Finding his suspicions confirmed by Dodo, the Doctor rages against the Elders. Seeing a golden opportunity, Jano decides to subject the Doctor to the siphoning process, in spite of the objections of the scientists who have never subjected a strong intellect to the process before, and receive the Doctor’s intelligence himself. Unfortunately for Jano, he absorbs some of the Doctor’s personality as well. As for Dodo and Stephen, they escape from the city and are hidden in a cave system from the Elders’ troops by the “savages.” The companions learn that the “savages” used to be an advanced race with a sophisticated culture, but generations of being exposed to the process en masse has caused their civilization to regress. With their help, Dodo and Steven rescue a very weakened but still conscious and slowly recovering Doctor. Continue reading Trash Culture’s Dr. Who Reviews – The Savages (1966)→
“Sir, I’m aware of my shortcomings. But I’m prepared to continue this assignment in the manner you suggest…if I knew what it was about. Sir.“
And so we come to the production model: James Bond v. 3.0 Alpha. Current series producer Michael G. Wilson has said they start off every film trying to make the next From Russia with Love (only to end up, more often than not, with “the next Thunderball“), and while there’s truth to this, Bond’s second outing isn’t nearly as influential as his third. A more accurate assessment might read, “They start out each film trying to make the next Goldfinger” because Goldfinger carved the Bond Template in stone, no matter the producer’s frequent assurances that they’ve “updated” the character for each generation.
This is the first film that starts off with a “true” pre-credit sequence: Bond in Mexico, taking care of some heroin smugglers by bombing their supply of Nitro. (Every good drug kingpin knows its best to keep the nitro within easy walking distance of the production facilities.) Back at the hotel, Bond’s girl of the night asks why he always carries a gun. Bond straight-up admits “I have a slight inferiority complex.” Only slight, James? You’re British and it’s the 60s – your country’s still recovering from WWII. Military bases the world over are either closing down or being taken over by those Ugly Americas with their machine guns. The sun’s setting on the British Empire for the first time in four hundred years, and you, Mr. Bond – a walking example of Hefnerian overcompensation – you’re talking about “slight” inferiority complexes? Continue reading Goldfinger (1964)→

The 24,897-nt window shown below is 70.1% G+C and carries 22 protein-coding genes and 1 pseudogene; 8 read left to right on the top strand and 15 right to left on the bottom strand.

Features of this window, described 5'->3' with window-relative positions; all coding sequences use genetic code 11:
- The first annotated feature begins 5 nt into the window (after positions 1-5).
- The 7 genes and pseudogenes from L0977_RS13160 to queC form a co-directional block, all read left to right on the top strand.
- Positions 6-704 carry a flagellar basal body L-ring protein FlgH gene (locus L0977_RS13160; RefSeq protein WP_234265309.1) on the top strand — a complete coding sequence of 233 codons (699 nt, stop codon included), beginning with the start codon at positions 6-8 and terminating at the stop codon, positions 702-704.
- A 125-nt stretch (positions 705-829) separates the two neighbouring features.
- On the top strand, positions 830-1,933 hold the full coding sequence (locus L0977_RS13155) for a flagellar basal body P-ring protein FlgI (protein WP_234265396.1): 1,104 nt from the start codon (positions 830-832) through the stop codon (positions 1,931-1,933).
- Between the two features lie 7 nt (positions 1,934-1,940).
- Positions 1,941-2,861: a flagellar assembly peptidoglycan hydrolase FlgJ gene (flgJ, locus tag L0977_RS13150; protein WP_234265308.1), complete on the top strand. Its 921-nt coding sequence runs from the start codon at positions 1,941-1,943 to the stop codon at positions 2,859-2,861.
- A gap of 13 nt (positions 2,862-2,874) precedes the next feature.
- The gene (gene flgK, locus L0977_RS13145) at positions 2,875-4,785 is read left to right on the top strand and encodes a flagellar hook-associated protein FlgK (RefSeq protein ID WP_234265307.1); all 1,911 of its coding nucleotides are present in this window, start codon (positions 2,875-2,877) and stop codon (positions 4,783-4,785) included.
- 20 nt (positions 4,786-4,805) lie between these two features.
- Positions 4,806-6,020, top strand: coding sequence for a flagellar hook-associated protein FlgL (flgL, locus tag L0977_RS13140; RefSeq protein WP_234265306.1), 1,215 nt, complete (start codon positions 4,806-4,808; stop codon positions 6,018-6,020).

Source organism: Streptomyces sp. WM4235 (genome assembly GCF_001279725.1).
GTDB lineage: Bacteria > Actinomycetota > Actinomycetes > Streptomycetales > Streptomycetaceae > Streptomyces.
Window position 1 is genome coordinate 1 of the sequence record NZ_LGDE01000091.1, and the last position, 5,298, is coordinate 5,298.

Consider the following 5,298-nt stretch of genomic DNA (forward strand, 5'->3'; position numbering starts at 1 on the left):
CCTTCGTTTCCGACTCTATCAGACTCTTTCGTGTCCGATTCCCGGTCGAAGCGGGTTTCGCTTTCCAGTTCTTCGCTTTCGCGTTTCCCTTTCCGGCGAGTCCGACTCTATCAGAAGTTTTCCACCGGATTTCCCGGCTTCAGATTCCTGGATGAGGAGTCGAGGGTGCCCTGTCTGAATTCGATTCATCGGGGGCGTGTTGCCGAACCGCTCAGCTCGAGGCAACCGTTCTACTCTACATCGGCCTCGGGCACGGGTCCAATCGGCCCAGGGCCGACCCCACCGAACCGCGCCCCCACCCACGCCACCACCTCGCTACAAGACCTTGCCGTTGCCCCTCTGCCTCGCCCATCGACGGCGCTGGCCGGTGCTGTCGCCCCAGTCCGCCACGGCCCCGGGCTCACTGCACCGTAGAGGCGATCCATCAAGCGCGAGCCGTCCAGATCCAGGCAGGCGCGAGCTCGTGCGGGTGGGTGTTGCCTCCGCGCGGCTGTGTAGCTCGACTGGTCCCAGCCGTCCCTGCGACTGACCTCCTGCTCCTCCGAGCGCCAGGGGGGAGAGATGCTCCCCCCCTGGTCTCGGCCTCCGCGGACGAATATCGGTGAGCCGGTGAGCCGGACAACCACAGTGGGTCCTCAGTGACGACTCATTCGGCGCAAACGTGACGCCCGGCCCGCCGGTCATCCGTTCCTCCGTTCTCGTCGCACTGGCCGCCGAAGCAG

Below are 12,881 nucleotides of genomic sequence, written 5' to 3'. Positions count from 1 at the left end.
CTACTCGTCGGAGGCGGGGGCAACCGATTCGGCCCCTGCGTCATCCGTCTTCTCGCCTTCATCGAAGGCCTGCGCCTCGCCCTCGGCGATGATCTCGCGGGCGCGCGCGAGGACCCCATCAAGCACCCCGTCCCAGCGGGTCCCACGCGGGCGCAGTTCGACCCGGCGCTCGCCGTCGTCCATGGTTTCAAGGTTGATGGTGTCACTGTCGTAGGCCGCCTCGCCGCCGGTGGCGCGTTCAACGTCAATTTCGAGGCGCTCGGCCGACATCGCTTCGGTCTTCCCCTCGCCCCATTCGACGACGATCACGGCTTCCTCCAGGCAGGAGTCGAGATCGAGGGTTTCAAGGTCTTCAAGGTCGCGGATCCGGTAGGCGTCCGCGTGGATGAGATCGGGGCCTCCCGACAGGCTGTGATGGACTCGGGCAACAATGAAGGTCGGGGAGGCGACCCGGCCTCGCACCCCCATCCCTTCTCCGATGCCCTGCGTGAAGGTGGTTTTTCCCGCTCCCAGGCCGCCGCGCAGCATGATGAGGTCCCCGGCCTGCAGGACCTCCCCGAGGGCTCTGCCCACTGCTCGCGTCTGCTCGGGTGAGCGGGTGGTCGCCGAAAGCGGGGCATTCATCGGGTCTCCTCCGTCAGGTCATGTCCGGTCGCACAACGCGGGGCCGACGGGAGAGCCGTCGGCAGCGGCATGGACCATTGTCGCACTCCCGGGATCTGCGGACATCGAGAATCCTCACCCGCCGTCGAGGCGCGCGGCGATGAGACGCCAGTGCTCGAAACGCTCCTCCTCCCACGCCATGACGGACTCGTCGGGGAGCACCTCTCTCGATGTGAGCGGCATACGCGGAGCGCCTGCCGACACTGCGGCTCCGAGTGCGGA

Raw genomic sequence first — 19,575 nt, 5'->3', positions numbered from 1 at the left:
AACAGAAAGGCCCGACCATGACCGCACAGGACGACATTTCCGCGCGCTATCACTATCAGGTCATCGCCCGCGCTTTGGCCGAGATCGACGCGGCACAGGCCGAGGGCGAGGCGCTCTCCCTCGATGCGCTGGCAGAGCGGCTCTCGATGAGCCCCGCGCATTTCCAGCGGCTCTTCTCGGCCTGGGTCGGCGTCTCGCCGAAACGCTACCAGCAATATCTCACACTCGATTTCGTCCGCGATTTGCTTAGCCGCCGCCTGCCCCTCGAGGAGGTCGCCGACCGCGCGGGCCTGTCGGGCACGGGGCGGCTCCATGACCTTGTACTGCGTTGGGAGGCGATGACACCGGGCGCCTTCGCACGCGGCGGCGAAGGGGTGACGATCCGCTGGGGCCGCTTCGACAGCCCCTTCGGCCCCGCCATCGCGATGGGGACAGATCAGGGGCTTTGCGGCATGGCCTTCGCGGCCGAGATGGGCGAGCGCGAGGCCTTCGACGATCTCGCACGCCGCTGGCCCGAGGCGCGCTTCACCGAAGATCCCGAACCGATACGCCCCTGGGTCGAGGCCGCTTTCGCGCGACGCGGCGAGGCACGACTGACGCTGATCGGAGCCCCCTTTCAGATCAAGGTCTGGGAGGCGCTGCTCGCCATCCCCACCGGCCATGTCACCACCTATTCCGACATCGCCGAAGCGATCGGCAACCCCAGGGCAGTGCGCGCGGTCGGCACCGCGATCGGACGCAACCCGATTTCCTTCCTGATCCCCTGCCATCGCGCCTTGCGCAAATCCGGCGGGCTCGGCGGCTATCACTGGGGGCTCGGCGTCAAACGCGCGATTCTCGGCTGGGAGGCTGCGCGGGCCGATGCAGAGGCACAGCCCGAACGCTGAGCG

Well, it didn’t take them that long before they made a reference to the Odyssey.
Now I did say that I didn’t want these write-ups to be “reviews” in the strict sense, mostly because I’m more interested in exploring The Simpsons as a cultural phenomenon (but also because I think I suck at reviewing comedy, although in my defense it is one of the hardest elements of entertainment to explain). However, I should say off the bat that this episode was strange to watch, because – even more so than with the last two episodes of the first season – the jokes were few and far between. I should add right away that I think this was deliberate, and in a lot of ways the whole episode felt like more of a quasi-dramatic American sitcom than any I’ve watched yet, just with the occasional touches of the surreal made possible by the wonderful possibilities of animation. In fact, “Homer’s Odyssey” is interesting to watch just because it contains within it a couple of potential “alternate universe” Simpsons series “in utero” – one that had a more realistic and even a dramatic bent, and one that would have been a working-class comedy like Roseanne except centered around a lazy but well-meaning father instead of a hard-working but cynical mother. Continue reading Trash Culture’s The Simpsons, Season 1, Episode 3, “Homer’s Odyssey”→
Reviews with swear words and sociopolitical analysis from David DeMoss